A Quick Look at Brake Calipers

If you have been driving for a significant amount of time then you either have already learned or starting to learn about vehicle maintenance and repair. That is not to say, necessarily, that you are ready to do your own work, rather that you know about how often you should take your car to the shop for an oil change or to rotate your tires or to check your brakes.

And, sure, some vehicle maintenance schedules can have a little leeway, but when it comes to your brakes, you really don’t want to skip a checkup.  You see, the braking system in your car is very complex, and that means any problem you have with stopping could be any number of issues. More importantly, if you do not stay on top of one issue, it could easily lead to other more complicated—and more expensive—issues in the near future.

If, for example, you know that your braking issue is not worn brake pads (which wear out about once a year and need replacing) the next place to look might be your Cross Drilled Rotors brake calipers.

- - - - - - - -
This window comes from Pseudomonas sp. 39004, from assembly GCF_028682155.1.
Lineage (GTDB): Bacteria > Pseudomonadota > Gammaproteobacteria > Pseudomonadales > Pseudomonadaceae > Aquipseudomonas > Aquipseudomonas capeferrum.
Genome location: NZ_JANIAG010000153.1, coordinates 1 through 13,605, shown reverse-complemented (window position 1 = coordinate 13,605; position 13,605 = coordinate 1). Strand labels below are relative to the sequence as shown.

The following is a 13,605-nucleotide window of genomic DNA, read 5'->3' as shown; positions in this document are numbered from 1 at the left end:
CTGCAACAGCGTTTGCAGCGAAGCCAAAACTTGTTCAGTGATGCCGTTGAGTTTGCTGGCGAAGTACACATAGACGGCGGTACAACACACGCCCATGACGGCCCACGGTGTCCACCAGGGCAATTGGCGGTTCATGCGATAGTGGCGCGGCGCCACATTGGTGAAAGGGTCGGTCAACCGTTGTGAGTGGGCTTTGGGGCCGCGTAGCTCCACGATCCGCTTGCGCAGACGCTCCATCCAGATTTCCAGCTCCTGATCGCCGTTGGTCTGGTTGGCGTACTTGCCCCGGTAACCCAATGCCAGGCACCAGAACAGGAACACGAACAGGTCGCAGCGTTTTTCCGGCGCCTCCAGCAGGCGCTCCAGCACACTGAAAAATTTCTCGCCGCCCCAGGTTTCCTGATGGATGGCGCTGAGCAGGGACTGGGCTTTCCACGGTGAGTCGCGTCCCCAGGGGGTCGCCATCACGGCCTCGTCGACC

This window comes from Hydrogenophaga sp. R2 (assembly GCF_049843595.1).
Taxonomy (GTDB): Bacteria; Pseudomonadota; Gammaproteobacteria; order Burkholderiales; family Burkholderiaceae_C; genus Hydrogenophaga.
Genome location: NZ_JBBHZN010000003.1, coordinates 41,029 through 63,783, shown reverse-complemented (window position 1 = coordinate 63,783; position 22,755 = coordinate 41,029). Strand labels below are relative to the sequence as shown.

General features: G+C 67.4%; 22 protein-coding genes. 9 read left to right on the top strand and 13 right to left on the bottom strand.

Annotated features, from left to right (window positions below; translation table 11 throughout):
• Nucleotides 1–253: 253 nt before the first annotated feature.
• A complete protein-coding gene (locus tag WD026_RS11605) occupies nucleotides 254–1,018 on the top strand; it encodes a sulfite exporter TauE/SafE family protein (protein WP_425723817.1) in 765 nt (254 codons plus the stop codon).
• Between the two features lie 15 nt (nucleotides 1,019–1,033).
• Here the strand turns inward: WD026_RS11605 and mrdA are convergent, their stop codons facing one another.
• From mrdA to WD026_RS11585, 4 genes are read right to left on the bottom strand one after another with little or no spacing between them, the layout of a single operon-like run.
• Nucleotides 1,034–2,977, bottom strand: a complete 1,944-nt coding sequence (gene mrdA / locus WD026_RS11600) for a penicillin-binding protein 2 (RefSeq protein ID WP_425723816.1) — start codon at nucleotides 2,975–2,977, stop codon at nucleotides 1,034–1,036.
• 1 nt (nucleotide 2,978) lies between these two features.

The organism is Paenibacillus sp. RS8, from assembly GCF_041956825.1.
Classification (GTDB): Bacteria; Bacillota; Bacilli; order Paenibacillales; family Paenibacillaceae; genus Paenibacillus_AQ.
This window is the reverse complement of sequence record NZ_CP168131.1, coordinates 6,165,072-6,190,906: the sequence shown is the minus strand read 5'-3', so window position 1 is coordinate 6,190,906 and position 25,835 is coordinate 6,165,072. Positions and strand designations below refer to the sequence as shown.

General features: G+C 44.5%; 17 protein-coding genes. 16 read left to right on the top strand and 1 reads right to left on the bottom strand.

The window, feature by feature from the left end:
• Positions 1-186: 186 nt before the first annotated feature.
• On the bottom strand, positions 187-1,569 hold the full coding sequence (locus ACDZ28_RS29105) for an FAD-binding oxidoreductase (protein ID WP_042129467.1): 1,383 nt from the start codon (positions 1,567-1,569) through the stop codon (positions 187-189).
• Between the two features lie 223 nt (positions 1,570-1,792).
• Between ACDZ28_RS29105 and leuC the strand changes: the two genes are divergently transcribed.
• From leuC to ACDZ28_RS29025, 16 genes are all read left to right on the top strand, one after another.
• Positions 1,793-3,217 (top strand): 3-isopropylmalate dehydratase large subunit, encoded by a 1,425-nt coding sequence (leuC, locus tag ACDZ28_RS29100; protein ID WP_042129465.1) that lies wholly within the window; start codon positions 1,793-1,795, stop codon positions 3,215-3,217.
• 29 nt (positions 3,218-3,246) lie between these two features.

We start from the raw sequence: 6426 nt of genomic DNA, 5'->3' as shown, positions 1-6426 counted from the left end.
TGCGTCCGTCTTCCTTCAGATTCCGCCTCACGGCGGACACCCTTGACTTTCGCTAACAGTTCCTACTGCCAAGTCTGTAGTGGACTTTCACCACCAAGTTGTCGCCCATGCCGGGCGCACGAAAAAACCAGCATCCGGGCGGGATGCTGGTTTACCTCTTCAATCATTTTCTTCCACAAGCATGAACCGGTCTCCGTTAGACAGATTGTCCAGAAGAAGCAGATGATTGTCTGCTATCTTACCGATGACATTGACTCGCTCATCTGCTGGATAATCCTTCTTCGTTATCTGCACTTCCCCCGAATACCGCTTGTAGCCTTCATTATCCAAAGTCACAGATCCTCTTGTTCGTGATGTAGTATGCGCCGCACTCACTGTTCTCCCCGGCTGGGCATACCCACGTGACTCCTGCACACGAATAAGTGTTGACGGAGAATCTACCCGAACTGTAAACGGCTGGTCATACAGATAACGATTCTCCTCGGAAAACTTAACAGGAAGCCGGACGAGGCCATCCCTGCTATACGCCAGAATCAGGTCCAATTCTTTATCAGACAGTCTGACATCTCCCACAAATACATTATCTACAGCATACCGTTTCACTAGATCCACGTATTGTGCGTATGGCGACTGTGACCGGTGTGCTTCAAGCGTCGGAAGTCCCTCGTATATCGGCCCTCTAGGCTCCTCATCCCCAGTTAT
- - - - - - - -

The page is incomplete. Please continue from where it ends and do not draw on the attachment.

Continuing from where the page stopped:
If you ask a car expert (or any good mechanic, really), they will typically recommend fixed calipers for most vehicle.  While they are similar to their counterpart—floating calipers, discussed next—they offer slightly better performance.

A fixed caliper does not move, obviously.  Fixed calipers work via two pistons placed on each side of the brake pad.  High performance fixed calipers might have additional pairs of these pistons to improve stopping power at higher speeds.  In some cars you might find as many as 6 pairs (so 12 total) of pistons.


Also called “sliding calipers,” floating calipers move in and out in relation to the rotors on your car.  Most of the time, floating calipers have only one or two pistons and both are located on the inboard side of the brake pad.  Floating calipers work via pistons pushing outward against the pad as you apply the brakes.


If you are keeping a steady maintenance and replacing your brake pads about once a year, you should very rarely need to worry about your calipers. If, however, you need to replace the calipers there is a very good chance that you have worn the brake pads long past their expiration.

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